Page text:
2012

Beijing was an incredible achievement: 31 Welsh Paralympians making up something like 15% of the GB team. I mean, that’s my wildest dreams but we want to over achieve that figure. We would like to get 36-40 Paralympians in London. Bear in mind we’re only 20 months out from London so we’re working on a long list of athletes who have the potential to be selected - and if fitness is ok, if injury doesn’t prevail, if they continue to perform at the right level of expectation - they should make it, but 20 months is a long time in sport. All we can do as an organisation is to work alongside the emerging athletes in the Academy, to work alongside our UK governing body partners and to try to make sure that whatever services those athletes need between now and London we can provide, and if everything comes together I think Wales will be very proud in 2012 when we see a good contingent of athletes walk out into that stadium in September, medal prospects. We’ve lost some great medalists along the way: we’ve had Emma Brown retire, Nicola Tustain, Tanni, John McFall, many athletes have retired before and since Beijing, so we’ve got a job of work to do. We’ve still got wonderful swimmers: Lizzie Johnson, Irene Lewis, Rhiannon Henry, Gareth Dukes, Dai the Fish - these are athletes who will have their own personal goals, their own personal expectations going into London, as will athletics squad members like Nathan Stephens, you know. Nathan has been an athlete that I’ve had the privilege of watching grow from a relatively young man. He went to Beijing, performed in his first Paralympic Games and came fourth, the hardest cut of all. London, he’ll have personal expectations, so I think, at this stage, we believe there will be medals coming. I’m not going to put too much pressure on the athletes at this stage but certainly I’d like to think that London, if it all comes together, we should be fiercely proud of what Wales will achieve, the pride that they can bring back for our nation over those two weeks.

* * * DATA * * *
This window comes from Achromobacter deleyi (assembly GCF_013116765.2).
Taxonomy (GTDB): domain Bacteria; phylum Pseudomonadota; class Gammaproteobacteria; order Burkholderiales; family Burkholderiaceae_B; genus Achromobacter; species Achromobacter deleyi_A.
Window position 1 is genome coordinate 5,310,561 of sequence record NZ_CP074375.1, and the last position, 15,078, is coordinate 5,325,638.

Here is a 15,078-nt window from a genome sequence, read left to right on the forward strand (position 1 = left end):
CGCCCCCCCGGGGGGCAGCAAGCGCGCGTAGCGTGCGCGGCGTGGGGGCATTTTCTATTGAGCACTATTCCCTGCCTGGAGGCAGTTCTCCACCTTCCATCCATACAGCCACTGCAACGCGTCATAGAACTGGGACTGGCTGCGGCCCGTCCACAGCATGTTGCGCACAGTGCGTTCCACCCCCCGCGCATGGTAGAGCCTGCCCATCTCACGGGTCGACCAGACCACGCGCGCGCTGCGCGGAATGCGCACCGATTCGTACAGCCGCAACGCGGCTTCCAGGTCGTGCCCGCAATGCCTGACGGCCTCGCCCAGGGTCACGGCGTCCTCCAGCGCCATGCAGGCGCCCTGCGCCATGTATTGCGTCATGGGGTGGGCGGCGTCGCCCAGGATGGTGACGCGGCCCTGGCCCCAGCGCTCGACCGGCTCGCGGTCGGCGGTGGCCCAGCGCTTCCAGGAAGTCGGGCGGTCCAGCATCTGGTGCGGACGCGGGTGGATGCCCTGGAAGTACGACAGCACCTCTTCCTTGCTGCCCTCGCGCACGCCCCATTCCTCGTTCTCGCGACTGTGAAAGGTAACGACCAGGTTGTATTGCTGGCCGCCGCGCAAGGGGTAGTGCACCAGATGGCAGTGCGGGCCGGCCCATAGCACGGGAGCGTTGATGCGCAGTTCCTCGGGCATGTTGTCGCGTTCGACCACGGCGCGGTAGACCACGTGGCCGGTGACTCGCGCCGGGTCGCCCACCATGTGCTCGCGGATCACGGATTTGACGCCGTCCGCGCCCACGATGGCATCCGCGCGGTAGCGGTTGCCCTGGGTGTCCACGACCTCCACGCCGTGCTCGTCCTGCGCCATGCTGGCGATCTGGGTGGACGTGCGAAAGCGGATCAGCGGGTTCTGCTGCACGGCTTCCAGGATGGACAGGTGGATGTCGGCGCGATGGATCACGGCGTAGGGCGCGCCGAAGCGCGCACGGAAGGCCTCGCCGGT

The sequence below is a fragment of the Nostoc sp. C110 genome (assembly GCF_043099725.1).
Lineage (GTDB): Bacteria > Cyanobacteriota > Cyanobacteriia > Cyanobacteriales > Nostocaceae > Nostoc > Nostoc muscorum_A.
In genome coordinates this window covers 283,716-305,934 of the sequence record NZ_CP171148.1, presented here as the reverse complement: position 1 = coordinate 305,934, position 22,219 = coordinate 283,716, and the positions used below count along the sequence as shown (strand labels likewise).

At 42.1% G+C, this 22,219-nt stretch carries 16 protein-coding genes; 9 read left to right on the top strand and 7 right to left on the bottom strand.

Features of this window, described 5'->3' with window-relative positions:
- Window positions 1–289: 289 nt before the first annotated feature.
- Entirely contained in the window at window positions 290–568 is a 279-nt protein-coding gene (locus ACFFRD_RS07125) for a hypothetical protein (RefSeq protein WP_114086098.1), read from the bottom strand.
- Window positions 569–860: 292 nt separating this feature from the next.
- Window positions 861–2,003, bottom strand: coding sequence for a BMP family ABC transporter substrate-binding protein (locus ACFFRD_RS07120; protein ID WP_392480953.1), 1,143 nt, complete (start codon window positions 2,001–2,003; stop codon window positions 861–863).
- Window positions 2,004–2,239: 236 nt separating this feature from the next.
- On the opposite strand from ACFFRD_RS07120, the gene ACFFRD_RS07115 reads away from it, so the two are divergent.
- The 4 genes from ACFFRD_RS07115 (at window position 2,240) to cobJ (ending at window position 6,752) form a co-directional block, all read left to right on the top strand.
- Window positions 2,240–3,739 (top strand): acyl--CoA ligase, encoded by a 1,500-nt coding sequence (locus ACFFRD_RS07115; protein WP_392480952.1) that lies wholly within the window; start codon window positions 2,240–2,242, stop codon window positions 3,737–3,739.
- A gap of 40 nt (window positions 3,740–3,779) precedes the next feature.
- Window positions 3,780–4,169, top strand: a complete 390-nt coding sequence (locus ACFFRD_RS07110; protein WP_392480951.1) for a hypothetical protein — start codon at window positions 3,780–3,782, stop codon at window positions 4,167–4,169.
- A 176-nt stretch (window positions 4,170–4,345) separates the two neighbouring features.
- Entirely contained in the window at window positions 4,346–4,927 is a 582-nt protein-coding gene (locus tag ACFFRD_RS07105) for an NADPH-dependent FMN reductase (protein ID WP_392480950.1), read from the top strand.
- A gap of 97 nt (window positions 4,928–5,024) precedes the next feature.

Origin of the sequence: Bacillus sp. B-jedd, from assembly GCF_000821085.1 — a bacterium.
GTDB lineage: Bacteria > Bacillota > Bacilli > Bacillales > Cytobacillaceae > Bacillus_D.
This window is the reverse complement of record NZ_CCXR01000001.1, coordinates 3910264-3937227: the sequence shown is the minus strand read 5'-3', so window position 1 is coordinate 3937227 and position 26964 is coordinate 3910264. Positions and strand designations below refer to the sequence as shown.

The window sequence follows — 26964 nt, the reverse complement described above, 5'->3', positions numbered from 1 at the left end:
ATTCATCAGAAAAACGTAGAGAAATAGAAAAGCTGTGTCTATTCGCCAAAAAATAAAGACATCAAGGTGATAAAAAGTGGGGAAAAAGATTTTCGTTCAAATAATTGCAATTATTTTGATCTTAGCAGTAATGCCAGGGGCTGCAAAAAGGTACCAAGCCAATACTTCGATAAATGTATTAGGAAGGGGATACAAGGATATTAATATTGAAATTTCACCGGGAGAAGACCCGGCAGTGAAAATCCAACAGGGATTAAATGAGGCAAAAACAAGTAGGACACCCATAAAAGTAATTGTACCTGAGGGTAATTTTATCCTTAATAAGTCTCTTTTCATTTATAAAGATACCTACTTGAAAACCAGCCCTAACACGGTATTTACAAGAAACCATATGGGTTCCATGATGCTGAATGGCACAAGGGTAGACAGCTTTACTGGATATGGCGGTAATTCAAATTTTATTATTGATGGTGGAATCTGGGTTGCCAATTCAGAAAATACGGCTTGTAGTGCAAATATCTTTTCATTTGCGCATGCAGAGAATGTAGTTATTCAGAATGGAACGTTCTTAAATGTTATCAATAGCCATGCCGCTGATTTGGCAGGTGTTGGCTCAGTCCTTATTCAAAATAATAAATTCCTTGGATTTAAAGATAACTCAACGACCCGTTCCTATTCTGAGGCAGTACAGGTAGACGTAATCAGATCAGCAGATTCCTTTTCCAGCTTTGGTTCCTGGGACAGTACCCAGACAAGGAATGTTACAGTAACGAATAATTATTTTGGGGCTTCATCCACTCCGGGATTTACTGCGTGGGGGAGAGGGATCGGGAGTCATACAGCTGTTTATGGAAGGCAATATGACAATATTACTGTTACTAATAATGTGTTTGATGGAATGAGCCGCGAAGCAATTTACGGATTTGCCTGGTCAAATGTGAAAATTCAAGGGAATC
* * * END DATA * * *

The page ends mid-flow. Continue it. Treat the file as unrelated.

Who would want to be Dave Roberts at the moment? He’s got to handle the pressure first and foremost of swimming well. You’re only as good as your last swim. He’s then got to handle the pressure of being selected and Dave will take nothing for granted and then, of course, when he gets into that team - if he gets into that team - he’s got to handle the pressure of becoming Great Britain’s greatest ever gold medal-winning Paralympian. You’ve got to be excited about it but also you’ve got to feel for the guy. He’s a human being, after all. Dave will set himself huge expectations. Dave is a fighter. He’s one of the greatest fighters I’ve ever seen. He goes into a pool and he becomes a different person. He’s an animal in the pool - he knows only one thing and that’s winning. If he can hold that pressure, if he can take that into London - if he’s swimming well, if he’s injury free - then he’s got every chance of going on to surpass Tanni’s record and I think Tanni will be first to come down from the stands and give him a big hug and say, “Well done, Dave”. We’re a nation of three million people. To have two athletes of that level is just unbelievable but you’ve got to be excited about 2012 and people have got to be excited about David Roberts. He’s a world class athlete.

who’s next?

We’ve got a very good crop of young Paralympic athletes coming through the books. We would anticipate that we will have something like 18 athletes involved in the UK Athletics programme alone when we go into the back end of 2011, which is hugely exciting. We’ve got 8 senior athletes in New Zealand as we speak in the World Championships - one of them is only 18 - and I think that just shows the level of programme depth that we have in Wales. We’ve got some very good athletes. Nathan Stephens is in a very tough class, I think. The throws class is particularly difficult in athletics. I think a lot of people will know the name Daniel Lucker. He’s had a lot of exposure. He’s a very very good wheelchair racer. He’s only 18, people forget that; he’s still learning his craft. He’s got to go through the transition through being a junior to being a senior and that’s tough in any sport but Dan Lucker is, I think, a name for the future. We’ve got some young swimmers coming through the books in the programme Swim Wales. I think there is a smattering of athletes across maybe seven sports which suggest to me that the future is bright. I think what we have to do is make sure that we can keep that equation going, linking up the right athletes at the right stage of their development with the right coaches working with the right facilities with the right level of resource. It’s a very simple equation but that is the bedrock of what we try to do in Wales and if we get that right then, I think, some of these will go on to be household names like we’ve had in the past.

legacy